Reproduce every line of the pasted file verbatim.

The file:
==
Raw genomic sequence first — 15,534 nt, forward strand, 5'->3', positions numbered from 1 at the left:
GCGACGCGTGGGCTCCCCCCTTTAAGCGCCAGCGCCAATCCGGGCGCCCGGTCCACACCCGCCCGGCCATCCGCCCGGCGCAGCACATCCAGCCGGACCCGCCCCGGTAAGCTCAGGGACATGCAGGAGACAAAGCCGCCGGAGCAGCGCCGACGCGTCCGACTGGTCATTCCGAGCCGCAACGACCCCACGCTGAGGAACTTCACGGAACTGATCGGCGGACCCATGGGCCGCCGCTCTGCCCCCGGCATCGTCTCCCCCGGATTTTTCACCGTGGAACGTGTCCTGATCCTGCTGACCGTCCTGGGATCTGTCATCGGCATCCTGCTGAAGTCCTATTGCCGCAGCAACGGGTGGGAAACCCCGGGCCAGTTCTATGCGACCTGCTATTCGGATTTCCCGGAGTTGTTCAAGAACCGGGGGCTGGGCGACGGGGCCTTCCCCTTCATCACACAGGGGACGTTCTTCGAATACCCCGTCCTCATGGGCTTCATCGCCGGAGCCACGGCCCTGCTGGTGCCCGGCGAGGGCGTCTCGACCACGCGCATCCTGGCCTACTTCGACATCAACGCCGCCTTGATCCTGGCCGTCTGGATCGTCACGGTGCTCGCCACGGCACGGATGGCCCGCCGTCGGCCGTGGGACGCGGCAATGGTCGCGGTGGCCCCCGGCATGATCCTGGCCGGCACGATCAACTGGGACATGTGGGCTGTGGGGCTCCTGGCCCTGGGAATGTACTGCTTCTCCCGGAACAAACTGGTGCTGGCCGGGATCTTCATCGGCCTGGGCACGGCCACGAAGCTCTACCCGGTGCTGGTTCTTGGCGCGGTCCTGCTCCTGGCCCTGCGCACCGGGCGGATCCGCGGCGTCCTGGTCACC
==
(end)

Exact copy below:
Raw genomic sequence first — 15,534 nt, forward strand, 5'->3', positions numbered from 1 at the left:
GCGACGCGTGGGCTCCCCCCTTTAAGCGCCAGCGCCAATCCGGGCGCCCGGTCCACACCCGCCCGGCCATCCGCCCGGCGCAGCACATCCAGCCGGACCCGCCCCGGTAAGCTCAGGGACATGCAGGAGACAAAGCCGCCGGAGCAGCGCCGACGCGTCCGACTGGTCATTCCGAGCCGCAACGACCCCACGCTGAGGAACTTCACGGAACTGATCGGCGGACCCATGGGCCGCCGCTCTGCCCCCGGCATCGTCTCCCCCGGATTTTTCACCGTGGAACGTGTCCTGATCCTGCTGACCGTCCTGGGATCTGTCATCGGCATCCTGCTGAAGTCCTATTGCCGCAGCAACGGGTGGGAAACCCCGGGCCAGTTCTATGCGACCTGCTATTCGGATTTCCCGGAGTTGTTCAAGAACCGGGGGCTGGGCGACGGGGCCTTCCCCTTCATCACACAGGGGACGTTCTTCGAATACCCCGTCCTCATGGGCTTCATCGCCGGAGCCACGGCCCTGCTGGTGCCCGGCGAGGGCGTCTCGACCACGCGCATCCTGGCCTACTTCGACATCAACGCCGCCTTGATCCTGGCCGTCTGGATCGTCACGGTGCTCGCCACGGCACGGATGGCCCGCCGTCGGCCGTGGGACGCGGCAATGGTCGCGGTGGCCCCCGGCATGATCCTGGCCGGCACGATCAACTGGGACATGTGGGCTGTGGGGCTCCTGGCCCTGGGAATGTACTGCTTCTCCCGGAACAAACTGGTGCTGGCCGGGATCTTCATCGGCCTGGGCACGGCCACGAAGCTCTACCCGGTGCTGGTTCTTGGCGCGGTCCTGCTCCTGGCCCTGCGCACCGGGCGGATCCGCGGCGTCCTGGTCACC